Highland Wildlife and Birdwatch Safaris, Guided wildlife excursions, Aviemore, Scotland
Highland Wildlife and Birdwatch Safaris, Guided wildlife excursions, Aviemore, Scotland

Monday, September 30, 2019

September 2019 saw summer turn to autumn in this area, but with no snow yet and a mixture of sun and rain , and thankfully no real extremes of bad weather apart from a couple of very windy days courtesy of Storm Dorian, it was a decent month in the Cairngorms National park.
Temperatures are considerably cooler at dawn and dusk now though and the first frosts are surely not too far away...
The regular rainfall has helped the rivers to maintain their normal levels for autumn, which is good news for the Atlantic Salmon on their way to the spawning grounds in the upper reaches.
The days are shortening noticeably now, with only around 12 hours (7am-7pm) of usable daylight , but by way of consolation, the heather is still a lovely purple in places, many trees are full of colourful berries, and the leaves and ferns are now in their attractive autumnal hues.....
I was away on holiday 'recharging my batteries', and in southern England visiting relatives and friends for a good part of the month, so my report will be shorter than usual, and will contain some typical general observations and pictures from previous Septembers.....
With just about all the summer visiting bird species gone by mid-month, and the winter visiting bird species only just arriving, full-day local safari bird lists dropped down to their lowest levels of the year (in the 30's), though this could be upped considerably by a trip to the nearby Moray coast, whilst mammal day lists varied between 3 and 7 species, depending on the time of our start and the number of different habitats visited, with early starts usually proving to be more fruitful...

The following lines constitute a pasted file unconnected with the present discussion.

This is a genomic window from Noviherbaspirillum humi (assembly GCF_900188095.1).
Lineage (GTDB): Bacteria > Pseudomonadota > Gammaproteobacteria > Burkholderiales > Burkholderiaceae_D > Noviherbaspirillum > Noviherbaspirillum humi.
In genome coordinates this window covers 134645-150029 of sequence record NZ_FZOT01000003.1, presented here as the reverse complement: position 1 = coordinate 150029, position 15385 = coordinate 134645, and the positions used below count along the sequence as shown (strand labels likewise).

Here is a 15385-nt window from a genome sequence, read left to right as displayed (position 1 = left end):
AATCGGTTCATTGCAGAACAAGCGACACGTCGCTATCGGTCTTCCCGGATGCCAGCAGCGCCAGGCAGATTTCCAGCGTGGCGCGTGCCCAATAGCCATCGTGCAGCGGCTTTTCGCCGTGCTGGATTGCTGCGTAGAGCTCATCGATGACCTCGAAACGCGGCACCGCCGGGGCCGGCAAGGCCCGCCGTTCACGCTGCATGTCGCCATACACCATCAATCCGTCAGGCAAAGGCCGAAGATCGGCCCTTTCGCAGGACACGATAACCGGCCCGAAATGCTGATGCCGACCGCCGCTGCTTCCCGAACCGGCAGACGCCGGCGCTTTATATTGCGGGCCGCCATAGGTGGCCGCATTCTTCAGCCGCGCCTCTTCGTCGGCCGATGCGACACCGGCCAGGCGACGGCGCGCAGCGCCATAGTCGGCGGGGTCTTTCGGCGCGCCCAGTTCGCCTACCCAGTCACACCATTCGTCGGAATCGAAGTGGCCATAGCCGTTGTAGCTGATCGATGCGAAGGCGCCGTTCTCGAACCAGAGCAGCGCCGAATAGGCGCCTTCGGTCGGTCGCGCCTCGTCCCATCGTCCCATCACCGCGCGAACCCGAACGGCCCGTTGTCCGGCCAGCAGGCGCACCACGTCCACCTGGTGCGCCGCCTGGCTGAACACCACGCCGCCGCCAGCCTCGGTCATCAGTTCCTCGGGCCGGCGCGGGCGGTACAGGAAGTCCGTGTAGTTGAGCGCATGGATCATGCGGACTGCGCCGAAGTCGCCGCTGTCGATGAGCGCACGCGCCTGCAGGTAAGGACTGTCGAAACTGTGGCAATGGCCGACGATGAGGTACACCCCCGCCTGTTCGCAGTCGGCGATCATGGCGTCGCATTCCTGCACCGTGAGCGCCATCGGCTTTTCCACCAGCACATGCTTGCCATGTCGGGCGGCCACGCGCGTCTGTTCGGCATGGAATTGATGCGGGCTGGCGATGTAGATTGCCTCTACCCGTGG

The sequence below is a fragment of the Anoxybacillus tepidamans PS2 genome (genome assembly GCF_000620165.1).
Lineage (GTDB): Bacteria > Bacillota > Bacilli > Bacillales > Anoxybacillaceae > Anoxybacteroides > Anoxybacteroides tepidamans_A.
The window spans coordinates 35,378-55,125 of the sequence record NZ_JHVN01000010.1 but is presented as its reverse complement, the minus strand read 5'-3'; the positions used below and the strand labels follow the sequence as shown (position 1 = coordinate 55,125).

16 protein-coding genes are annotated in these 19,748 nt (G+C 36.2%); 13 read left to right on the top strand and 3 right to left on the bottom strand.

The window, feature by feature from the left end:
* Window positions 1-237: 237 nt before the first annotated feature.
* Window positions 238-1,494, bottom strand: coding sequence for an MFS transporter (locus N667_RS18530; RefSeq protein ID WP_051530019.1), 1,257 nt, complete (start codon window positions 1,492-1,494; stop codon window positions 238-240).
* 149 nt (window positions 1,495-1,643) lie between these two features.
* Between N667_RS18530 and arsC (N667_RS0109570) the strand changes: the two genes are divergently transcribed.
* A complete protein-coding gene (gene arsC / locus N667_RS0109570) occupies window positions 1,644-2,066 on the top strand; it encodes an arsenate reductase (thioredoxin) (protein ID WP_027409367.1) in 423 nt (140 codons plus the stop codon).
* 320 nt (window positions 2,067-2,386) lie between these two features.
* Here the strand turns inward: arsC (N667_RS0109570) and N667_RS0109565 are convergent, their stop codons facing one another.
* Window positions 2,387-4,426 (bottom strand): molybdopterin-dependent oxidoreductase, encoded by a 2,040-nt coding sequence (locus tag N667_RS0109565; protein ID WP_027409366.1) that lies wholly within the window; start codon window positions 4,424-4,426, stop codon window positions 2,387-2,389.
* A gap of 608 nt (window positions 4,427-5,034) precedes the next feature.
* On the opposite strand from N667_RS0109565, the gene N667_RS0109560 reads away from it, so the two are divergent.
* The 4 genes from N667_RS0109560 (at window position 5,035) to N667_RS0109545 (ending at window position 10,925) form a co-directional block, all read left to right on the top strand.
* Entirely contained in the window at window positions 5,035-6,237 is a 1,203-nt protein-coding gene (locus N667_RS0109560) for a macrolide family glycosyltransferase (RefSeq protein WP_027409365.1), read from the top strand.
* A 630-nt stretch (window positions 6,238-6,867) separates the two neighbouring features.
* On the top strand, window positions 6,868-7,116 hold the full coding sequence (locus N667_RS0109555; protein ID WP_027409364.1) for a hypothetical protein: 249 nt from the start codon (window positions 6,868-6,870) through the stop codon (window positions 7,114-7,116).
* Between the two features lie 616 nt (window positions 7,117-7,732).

Early autumn in a beautiful local upland glen
To give you an idea of what you may realistically hope to see if you are planning a future September visit, I hope the following more detailed information, illustrated with photos taken at sites in and around the Cairngorms National Park by myself, my friends or my safari clients this month and in previous September's will help...clicking on the picture enlarges it to full-screen.


Wildlife highlights included:

Local speciality/upland bird species seen regularly during the month included: Osprey (first week only), Dipper, Red Grouse, Goosander and Goldeneye, we also had a couple of good sightings of Golden Eagle and a few fleeting glimpses of Crested Tit and Crossbill.....
Ptarmigan and Snow Bunting were both reported on local mountain tops, though suitable days and opportunities were rare, and I did not venture up myself this month.
Sadly, Black Grouse and Capercaillie were not seen at all this month, though this is not unusual away from late winter/springtime....


Mammal species seen regularly included: Red Squirrel, Red Deer, Reindeer, Roe Deer, Mountain Goat , Brown Hare and Rabbit......with just one brief glimpse each  of  Weasel and Bank Vole...



September 2019 bird sightings in more detail:

Osprey with fish
A few of our local juvenile Ospreys lingered around their now redundant nest sites and local lochs and rivers for the first week of the month, giving us our last chance to admire these attractive and impressive raptors and their fishing skills, until they return in the spring. It always amazes me to think that these young birds will attempt to undertake a 5,000 odd mile migration unassisted by their parents at the age of around 3 months!!